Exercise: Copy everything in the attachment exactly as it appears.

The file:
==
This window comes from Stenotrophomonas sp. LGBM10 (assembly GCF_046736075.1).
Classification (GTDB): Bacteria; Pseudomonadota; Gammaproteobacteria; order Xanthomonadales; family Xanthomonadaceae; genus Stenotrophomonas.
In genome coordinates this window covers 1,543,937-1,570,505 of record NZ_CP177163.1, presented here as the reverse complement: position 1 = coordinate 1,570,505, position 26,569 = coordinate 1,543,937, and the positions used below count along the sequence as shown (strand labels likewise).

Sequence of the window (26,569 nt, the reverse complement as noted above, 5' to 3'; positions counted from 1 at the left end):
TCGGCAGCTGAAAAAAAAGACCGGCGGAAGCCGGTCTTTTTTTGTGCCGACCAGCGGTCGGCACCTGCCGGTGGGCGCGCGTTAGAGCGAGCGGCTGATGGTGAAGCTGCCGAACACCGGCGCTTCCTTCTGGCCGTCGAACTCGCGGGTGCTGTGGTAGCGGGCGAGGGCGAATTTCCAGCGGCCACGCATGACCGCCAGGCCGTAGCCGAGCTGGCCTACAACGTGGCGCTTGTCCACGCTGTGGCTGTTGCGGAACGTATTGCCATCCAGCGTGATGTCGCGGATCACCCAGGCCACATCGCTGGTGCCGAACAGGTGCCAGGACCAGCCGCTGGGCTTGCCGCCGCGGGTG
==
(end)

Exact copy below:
This window comes from Stenotrophomonas sp. LGBM10 (assembly GCF_046736075.1).
Classification (GTDB): Bacteria; Pseudomonadota; Gammaproteobacteria; order Xanthomonadales; family Xanthomonadaceae; genus Stenotrophomonas.
In genome coordinates this window covers 1,543,937-1,570,505 of record NZ_CP177163.1, presented here as the reverse complement: position 1 = coordinate 1,570,505, position 26,569 = coordinate 1,543,937, and the positions used below count along the sequence as shown (strand labels likewise).

Sequence of the window (26,569 nt, the reverse complement as noted above, 5' to 3'; positions counted from 1 at the left end):
TCGGCAGCTGAAAAAAAAGACCGGCGGAAGCCGGTCTTTTTTTGTGCCGACCAGCGGTCGGCACCTGCCGGTGGGCGCGCGTTAGAGCGAGCGGCTGATGGTGAAGCTGCCGAACACCGGCGCTTCCTTCTGGCCGTCGAACTCGCGGGTGCTGTGGTAGCGGGCGAGGGCGAATTTCCAGCGGCCACGCATGACCGCCAGGCCGTAGCCGAGCTGGCCTACAACGTGGCGCTTGTCCACGCTGTGGCTGTTGCGGAACGTATTGCCATCCAGCGTGATGTCGCGGATCACCCAGGCCACATCGCTGGTGCCGAACAGGTGCCAGGACCAGCCGCTGGGCTTGCCGCCGCGGGTG